Constructionism in Practice: Designing, Thinking, and Learning in a Digital World

By Yasmin Kafai; Mitchel Resnick | Go to book overview

a crayon out of her mother's hand and saying, "I want to draw it myself." Interestingly though, Shamia took ownership over defining and applying computational ideas in a way that is not typical of many children in school, particularly children of color.

As described earlier, Bob Moses points out the need to provide children of color with mathematics learning experiences that support rather than undermine their confidence in their abilities to work on challenging math problems. Shamia's "rainbow learning" experience presents a clear example of a child rising to the challenge of working to understand computational ideas that are new to her. There are also indications from this story that the espoused African-centered nature of the learning culture at Paige was involved in supporting Shamia's confident approach to solving her problems.

Reflecting Papert's views of constructionism, Logo was a successful tool for fostering Shamia's engagement and allowing her to find her own way to think about the rainbow. Turtle graphics provided her with a way to assert her own way of thinking about how to make her rainbow and to understand new ideas in the process of constructing all the parts of her rainbow.

The fact that Shamia is learning in a school environment where her interests and cultural heritage are recognized and respected is congruent with Moses' message and presents a unique opportunity for learning research. With the intention of supporting her learning needs as an African-American child, her teacher creates a learning environment filled with expectations that she can figure out a complex problem (like the rainbow), support for her work on her problem, and respect for her assertion of ownership of her strategy. Her story shows how this environment offers opportunities to explore resonances between the ways that mathematical ideas are embedded in work with Logo and the ways that mathematics learning is emergent from the pedagogy within an African-centered school. Her story is one of many from this school that help to make a case for including analysis of cultural diversity and sociocultural context within both research and practice of constructionism.


ACKNOWLEDGMENTS

This chapter is part of an ongoing thesis research study of children's learning at Paige Academy with constructionist technologies from a perspective that includes sociocultural context as an element of knowledge construction. This chapter would not have come together without the help of Mitchel Resnick. I thank Joe Cook, Seymour Papert, and Eleanor Duckworth for their constant encouragement and support for telling the stories of children at Paige. Special thanks to the students in Group 3 for their hard work and inspiration. I also thank the National Science Foundation (Grant 9153719-MDR), the LEGO Group, and Nintendo Inc., for their support of this research.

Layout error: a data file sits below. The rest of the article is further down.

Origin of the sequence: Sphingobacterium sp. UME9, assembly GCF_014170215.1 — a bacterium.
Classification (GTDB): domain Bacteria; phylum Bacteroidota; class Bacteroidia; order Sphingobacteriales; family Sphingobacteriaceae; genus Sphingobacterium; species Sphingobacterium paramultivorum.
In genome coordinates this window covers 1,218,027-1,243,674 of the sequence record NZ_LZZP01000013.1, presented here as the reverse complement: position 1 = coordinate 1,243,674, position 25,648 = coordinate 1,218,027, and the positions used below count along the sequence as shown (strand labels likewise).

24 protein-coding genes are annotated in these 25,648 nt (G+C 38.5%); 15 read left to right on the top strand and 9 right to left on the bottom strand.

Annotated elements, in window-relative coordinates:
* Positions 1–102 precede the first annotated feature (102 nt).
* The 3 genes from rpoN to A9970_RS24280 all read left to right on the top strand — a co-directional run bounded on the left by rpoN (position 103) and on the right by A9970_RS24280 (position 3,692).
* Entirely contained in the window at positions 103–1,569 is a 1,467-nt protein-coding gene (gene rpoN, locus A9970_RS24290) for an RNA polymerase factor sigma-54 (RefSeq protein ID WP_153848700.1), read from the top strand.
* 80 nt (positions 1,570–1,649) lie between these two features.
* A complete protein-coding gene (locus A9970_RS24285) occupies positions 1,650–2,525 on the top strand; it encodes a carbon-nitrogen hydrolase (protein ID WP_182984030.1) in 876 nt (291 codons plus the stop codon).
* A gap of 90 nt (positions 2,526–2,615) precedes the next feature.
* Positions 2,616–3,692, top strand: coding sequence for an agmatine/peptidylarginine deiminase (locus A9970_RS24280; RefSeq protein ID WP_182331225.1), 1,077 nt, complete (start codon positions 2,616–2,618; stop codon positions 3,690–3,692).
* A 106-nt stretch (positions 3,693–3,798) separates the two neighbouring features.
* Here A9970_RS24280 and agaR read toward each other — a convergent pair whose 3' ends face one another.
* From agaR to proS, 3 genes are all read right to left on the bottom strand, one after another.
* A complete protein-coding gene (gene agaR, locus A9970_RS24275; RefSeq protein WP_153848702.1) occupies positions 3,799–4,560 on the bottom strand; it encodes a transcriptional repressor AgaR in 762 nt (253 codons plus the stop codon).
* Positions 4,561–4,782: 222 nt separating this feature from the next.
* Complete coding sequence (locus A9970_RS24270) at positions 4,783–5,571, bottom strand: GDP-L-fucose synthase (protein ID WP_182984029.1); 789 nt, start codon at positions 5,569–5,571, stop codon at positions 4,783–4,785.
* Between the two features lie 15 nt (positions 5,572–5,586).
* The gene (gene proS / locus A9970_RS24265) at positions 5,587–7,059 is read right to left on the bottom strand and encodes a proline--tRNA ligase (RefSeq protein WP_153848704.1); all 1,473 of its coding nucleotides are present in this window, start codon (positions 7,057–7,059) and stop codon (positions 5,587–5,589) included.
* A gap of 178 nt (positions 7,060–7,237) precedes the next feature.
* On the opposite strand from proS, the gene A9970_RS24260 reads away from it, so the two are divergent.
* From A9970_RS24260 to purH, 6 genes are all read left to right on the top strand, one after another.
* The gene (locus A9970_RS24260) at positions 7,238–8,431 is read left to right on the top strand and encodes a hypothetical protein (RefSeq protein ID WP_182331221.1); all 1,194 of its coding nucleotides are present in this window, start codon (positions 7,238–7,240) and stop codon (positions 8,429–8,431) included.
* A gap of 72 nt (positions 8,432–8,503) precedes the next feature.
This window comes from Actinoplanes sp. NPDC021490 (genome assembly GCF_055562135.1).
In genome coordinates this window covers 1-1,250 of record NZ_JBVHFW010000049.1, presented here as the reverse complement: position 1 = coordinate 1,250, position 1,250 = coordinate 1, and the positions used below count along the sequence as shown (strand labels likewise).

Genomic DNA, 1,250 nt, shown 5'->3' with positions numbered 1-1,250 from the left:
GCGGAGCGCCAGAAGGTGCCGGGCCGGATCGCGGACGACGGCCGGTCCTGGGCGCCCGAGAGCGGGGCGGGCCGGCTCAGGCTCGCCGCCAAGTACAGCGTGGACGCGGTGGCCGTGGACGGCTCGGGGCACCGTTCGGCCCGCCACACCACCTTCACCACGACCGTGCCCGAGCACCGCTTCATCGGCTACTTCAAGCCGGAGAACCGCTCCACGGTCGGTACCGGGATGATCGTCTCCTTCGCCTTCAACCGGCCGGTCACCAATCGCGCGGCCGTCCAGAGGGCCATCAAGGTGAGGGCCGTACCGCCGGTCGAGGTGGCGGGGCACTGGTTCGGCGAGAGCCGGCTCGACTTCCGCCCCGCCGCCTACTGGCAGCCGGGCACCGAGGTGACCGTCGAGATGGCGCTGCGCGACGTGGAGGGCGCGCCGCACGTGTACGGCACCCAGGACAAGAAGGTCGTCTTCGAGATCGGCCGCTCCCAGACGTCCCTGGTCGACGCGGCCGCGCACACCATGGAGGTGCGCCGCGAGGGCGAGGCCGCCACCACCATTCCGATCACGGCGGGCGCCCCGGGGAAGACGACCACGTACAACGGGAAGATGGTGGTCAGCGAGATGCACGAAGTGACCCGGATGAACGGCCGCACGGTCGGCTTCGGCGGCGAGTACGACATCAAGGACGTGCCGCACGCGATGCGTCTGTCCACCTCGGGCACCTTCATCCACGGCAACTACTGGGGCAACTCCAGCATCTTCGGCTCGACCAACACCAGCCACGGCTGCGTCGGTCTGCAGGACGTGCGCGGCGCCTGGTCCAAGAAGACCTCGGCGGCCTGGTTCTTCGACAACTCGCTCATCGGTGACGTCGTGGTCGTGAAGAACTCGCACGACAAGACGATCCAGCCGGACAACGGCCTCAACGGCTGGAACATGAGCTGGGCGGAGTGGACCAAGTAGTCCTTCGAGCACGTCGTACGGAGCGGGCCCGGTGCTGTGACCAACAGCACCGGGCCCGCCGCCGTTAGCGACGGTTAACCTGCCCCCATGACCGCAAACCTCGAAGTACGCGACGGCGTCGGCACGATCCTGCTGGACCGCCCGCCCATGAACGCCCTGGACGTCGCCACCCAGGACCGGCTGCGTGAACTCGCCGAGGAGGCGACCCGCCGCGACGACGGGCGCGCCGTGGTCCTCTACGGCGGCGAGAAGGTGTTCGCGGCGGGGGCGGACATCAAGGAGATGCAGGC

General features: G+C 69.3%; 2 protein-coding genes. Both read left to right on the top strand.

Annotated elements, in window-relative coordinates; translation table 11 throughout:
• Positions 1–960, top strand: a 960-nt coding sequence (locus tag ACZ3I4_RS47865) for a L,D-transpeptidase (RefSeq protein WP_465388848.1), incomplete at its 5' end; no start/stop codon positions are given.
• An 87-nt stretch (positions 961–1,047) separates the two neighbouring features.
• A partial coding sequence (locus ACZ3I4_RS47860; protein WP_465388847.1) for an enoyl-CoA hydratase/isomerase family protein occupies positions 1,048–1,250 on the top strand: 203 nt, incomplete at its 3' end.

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Constructionism in Practice: Designing, Thinking, and Learning in a Digital World
Table of contents

Table of contents

  • Title Page iii
  • Contents vii
  • List of Contributors xi
  • Introduction 1
  • Acknowledgments 8
  • Part I - Perspectives in Constructionism 8a
  • 1 - A Word for Learning 9
  • References 24
  • 2 - Perspective-Taking and Object Construction 25
  • Conclusion 32
  • Acknowledgments 34
  • References 34
  • 3 - Elementary School Children's Images of Science 37
  • Introduction 37
  • Conclusions 62
  • Acknowledgments 64
  • Acknowledgments 65
  • Appendix B - Image of Science Interview Guideline 65
  • Part II - Learning Through Design 70a
  • 4 - Learning Design by Making Games Children's Development of Design Strategies in the Creation of a Complex Computational Artifact 71
  • Conclusion 93
  • Acknowledgments 94
  • References 94
  • 5 - Electronic Play Worlds 97
  • Conclusions 119
  • Acknowledgments 121
  • References 121
  • 6 - The Art of Design 125
  • Foreword 125
  • References 158
  • 7 - Building and Learning with Programmable Bricks 161
  • Introduction 161
  • References 172
  • Part III - Learning in Communities *
  • 8 - Social Constructionism and the Inner City Designing Environments for Social Development and Urban Renewal 175
  • Introduction 175
  • Acknowledgments 204
  • Appendix - Statistical Data About the Four Corners Neighborhood 204
  • References 205
  • 9 - The MediaMOO Project Constructionism and Professional Community 207
  • Conclusion - Constructionism and Virtual Reality 220
  • Acknowledgments 221
  • References 221
  • 10 - A Community of Designers Learning Through Exchanging Questions and Answers 223
  • Introduction 223
  • References 239
  • 11 - They Have Their Own Thoughts 241
  • Introduction 241
  • Conclusion 251
  • Acknowledgments 252
  • References 253
  • Part IV - Learning About Systems 254a
  • 12 - New Paradigms for Computing, New Paradigms for Thinking 255
  • Introduction 255
  • Acknowledgments 266
  • References 267
  • 13 - Making Sense of Probability Through Paradox and Programming A Case Study in a Connected Mathematics Framework 269
  • Introduction 269
  • Concluding Remarks 290
  • Acknowledgments 292
  • References 293
  • 14 - Ideal and Real Systems 297
  • Introduction 297
  • Analysis and Conclusions 318
  • Acknowledgments 322
  • References 322
  • Author Index 323
  • Subject Index 329
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